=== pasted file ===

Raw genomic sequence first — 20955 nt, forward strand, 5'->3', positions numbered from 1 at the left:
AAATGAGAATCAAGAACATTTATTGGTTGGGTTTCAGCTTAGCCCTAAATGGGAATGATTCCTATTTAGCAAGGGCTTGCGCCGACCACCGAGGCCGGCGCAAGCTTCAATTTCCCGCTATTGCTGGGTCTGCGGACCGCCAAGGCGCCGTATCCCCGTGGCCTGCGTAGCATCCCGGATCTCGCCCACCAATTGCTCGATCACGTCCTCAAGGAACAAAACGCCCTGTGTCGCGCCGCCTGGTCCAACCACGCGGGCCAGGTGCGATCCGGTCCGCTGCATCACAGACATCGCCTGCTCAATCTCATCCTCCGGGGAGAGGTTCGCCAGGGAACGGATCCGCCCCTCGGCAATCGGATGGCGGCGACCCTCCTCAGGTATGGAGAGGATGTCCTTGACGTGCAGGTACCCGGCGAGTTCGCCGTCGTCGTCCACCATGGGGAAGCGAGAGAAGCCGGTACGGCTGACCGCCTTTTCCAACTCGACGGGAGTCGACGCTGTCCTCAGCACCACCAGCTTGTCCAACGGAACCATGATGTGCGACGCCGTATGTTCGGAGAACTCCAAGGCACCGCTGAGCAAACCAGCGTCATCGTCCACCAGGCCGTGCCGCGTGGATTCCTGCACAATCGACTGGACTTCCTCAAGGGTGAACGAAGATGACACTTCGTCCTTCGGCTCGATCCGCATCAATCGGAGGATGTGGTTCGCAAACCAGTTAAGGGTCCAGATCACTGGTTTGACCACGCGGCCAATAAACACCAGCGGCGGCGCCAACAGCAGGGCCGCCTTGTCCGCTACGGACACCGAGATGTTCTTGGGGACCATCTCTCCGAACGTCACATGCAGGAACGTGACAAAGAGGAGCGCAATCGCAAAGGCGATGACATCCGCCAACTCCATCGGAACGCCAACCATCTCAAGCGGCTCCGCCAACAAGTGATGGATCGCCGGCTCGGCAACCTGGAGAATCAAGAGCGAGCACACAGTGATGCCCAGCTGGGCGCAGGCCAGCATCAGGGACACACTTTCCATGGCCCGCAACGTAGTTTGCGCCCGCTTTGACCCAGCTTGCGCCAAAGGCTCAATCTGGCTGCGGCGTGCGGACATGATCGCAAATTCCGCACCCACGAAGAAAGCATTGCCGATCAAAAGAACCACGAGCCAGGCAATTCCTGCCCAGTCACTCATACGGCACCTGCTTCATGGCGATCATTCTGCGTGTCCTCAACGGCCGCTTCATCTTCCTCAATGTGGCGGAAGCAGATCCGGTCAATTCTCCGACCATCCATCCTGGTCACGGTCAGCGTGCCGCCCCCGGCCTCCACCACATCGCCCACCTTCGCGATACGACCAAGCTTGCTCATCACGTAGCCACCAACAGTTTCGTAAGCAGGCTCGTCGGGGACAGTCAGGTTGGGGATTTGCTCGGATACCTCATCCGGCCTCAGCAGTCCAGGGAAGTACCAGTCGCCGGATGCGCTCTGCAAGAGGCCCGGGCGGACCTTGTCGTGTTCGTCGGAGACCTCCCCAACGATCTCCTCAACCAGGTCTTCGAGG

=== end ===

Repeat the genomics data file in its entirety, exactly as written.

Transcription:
Raw genomic sequence first — 20955 nt, forward strand, 5'->3', positions numbered from 1 at the left:
AAATGAGAATCAAGAACATTTATTGGTTGGGTTTCAGCTTAGCCCTAAATGGGAATGATTCCTATTTAGCAAGGGCTTGCGCCGACCACCGAGGCCGGCGCAAGCTTCAATTTCCCGCTATTGCTGGGTCTGCGGACCGCCAAGGCGCCGTATCCCCGTGGCCTGCGTAGCATCCCGGATCTCGCCCACCAATTGCTCGATCACGTCCTCAAGGAACAAAACGCCCTGTGTCGCGCCGCCTGGTCCAACCACGCGGGCCAGGTGCGATCCGGTCCGCTGCATCACAGACATCGCCTGCTCAATCTCATCCTCCGGGGAGAGGTTCGCCAGGGAACGGATCCGCCCCTCGGCAATCGGATGGCGGCGACCCTCCTCAGGTATGGAGAGGATGTCCTTGACGTGCAGGTACCCGGCGAGTTCGCCGTCGTCGTCCACCATGGGGAAGCGAGAGAAGCCGGTACGGCTGACCGCCTTTTCCAACTCGACGGGAGTCGACGCTGTCCTCAGCACCACCAGCTTGTCCAACGGAACCATGATGTGCGACGCCGTATGTTCGGAGAACTCCAAGGCACCGCTGAGCAAACCAGCGTCATCGTCCACCAGGCCGTGCCGCGTGGATTCCTGCACAATCGACTGGACTTCCTCAAGGGTGAACGAAGATGACACTTCGTCCTTCGGCTCGATCCGCATCAATCGGAGGATGTGGTTCGCAAACCAGTTAAGGGTCCAGATCACTGGTTTGACCACGCGGCCAATAAACACCAGCGGCGGCGCCAACAGCAGGGCCGCCTTGTCCGCTACGGACACCGAGATGTTCTTGGGGACCATCTCTCCGAACGTCACATGCAGGAACGTGACAAAGAGGAGCGCAATCGCAAAGGCGATGACATCCGCCAACTCCATCGGAACGCCAACCATCTCAAGCGGCTCCGCCAACAAGTGATGGATCGCCGGCTCGGCAACCTGGAGAATCAAGAGCGAGCACACAGTGATGCCCAGCTGGGCGCAGGCCAGCATCAGGGACACACTTTCCATGGCCCGCAACGTAGTTTGCGCCCGCTTTGACCCAGCTTGCGCCAAAGGCTCAATCTGGCTGCGGCGTGCGGACATGATCGCAAATTCCGCACCCACGAAGAAAGCATTGCCGATCAAAAGAACCACGAGCCAGGCAATTCCTGCCCAGTCACTCATACGGCACCTGCTTCATGGCGATCATTCTGCGTGTCCTCAACGGCCGCTTCATCTTCCTCAATGTGGCGGAAGCAGATCCGGTCAATTCTCCGACCATCCATCCTGGTCACGGTCAGCGTGCCGCCCCCGGCCTCCACCACATCGCCCACCTTCGCGATACGACCAAGCTTGCTCATCACGTAGCCACCAACAGTTTCGTAAGCAGGCTCGTCGGGGACAGTCAGGTTGGGGATTTGCTCGGATACCTCATCCGGCCTCAGCAGTCCAGGGAAGTACCAGTCGCCGGATGCGCTCTGCAAGAGGCCCGGGCGGACCTTGTCGTGTTCGTCGGAGACCTCCCCAACGATCTCCTCAACCAGGTCTTCGAGG